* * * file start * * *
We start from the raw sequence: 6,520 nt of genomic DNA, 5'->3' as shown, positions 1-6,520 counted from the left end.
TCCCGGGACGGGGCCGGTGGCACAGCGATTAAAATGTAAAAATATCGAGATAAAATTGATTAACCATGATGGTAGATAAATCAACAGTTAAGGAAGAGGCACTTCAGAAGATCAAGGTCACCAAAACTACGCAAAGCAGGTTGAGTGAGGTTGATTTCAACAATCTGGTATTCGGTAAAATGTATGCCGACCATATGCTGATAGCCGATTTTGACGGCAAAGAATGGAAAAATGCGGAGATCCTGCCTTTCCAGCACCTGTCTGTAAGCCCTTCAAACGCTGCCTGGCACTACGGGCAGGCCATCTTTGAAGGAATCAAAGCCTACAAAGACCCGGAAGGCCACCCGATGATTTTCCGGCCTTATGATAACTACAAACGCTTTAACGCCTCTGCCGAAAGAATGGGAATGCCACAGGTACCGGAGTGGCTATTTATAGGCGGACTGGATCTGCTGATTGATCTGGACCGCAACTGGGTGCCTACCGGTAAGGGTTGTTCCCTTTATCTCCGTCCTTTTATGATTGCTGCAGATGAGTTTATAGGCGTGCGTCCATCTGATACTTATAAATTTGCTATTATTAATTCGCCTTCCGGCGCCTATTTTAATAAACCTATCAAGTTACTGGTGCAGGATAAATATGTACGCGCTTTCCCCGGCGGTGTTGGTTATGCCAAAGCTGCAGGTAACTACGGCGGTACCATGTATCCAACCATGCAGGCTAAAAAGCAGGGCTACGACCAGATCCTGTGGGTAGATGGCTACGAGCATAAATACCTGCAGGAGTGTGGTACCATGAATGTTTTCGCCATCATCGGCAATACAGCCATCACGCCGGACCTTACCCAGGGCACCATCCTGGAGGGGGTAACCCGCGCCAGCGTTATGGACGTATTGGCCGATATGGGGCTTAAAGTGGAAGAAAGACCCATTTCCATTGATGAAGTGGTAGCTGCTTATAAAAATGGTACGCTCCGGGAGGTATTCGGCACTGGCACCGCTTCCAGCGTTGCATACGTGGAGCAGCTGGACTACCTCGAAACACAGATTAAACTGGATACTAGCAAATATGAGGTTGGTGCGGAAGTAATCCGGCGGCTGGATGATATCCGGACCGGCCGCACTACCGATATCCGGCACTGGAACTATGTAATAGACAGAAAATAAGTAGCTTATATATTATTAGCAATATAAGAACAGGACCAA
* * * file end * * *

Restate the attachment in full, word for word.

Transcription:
We start from the raw sequence: 6,520 nt of genomic DNA, 5'->3' as shown, positions 1-6,520 counted from the left end.
TCCCGGGACGGGGCCGGTGGCACAGCGATTAAAATGTAAAAATATCGAGATAAAATTGATTAACCATGATGGTAGATAAATCAACAGTTAAGGAAGAGGCACTTCAGAAGATCAAGGTCACCAAAACTACGCAAAGCAGGTTGAGTGAGGTTGATTTCAACAATCTGGTATTCGGTAAAATGTATGCCGACCATATGCTGATAGCCGATTTTGACGGCAAAGAATGGAAAAATGCGGAGATCCTGCCTTTCCAGCACCTGTCTGTAAGCCCTTCAAACGCTGCCTGGCACTACGGGCAGGCCATCTTTGAAGGAATCAAAGCCTACAAAGACCCGGAAGGCCACCCGATGATTTTCCGGCCTTATGATAACTACAAACGCTTTAACGCCTCTGCCGAAAGAATGGGAATGCCACAGGTACCGGAGTGGCTATTTATAGGCGGACTGGATCTGCTGATTGATCTGGACCGCAACTGGGTGCCTACCGGTAAGGGTTGTTCCCTTTATCTCCGTCCTTTTATGATTGCTGCAGATGAGTTTATAGGCGTGCGTCCATCTGATACTTATAAATTTGCTATTATTAATTCGCCTTCCGGCGCCTATTTTAATAAACCTATCAAGTTACTGGTGCAGGATAAATATGTACGCGCTTTCCCCGGCGGTGTTGGTTATGCCAAAGCTGCAGGTAACTACGGCGGTACCATGTATCCAACCATGCAGGCTAAAAAGCAGGGCTACGACCAGATCCTGTGGGTAGATGGCTACGAGCATAAATACCTGCAGGAGTGTGGTACCATGAATGTTTTCGCCATCATCGGCAATACAGCCATCACGCCGGACCTTACCCAGGGCACCATCCTGGAGGGGGTAACCCGCGCCAGCGTTATGGACGTATTGGCCGATATGGGGCTTAAAGTGGAAGAAAGACCCATTTCCATTGATGAAGTGGTAGCTGCTTATAAAAATGGTACGCTCCGGGAGGTATTCGGCACTGGCACCGCTTCCAGCGTTGCATACGTGGAGCAGCTGGACTACCTCGAAACACAGATTAAACTGGATACTAGCAAATATGAGGTTGGTGCGGAAGTAATCCGGCGGCTGGATGATATCCGGACCGGCCGCACTACCGATATCCGGCACTGGAACTATGTAATAGACAGAAAATAAGTAGCTTATATATTATTAGCAATATAAGAACAGGACCAA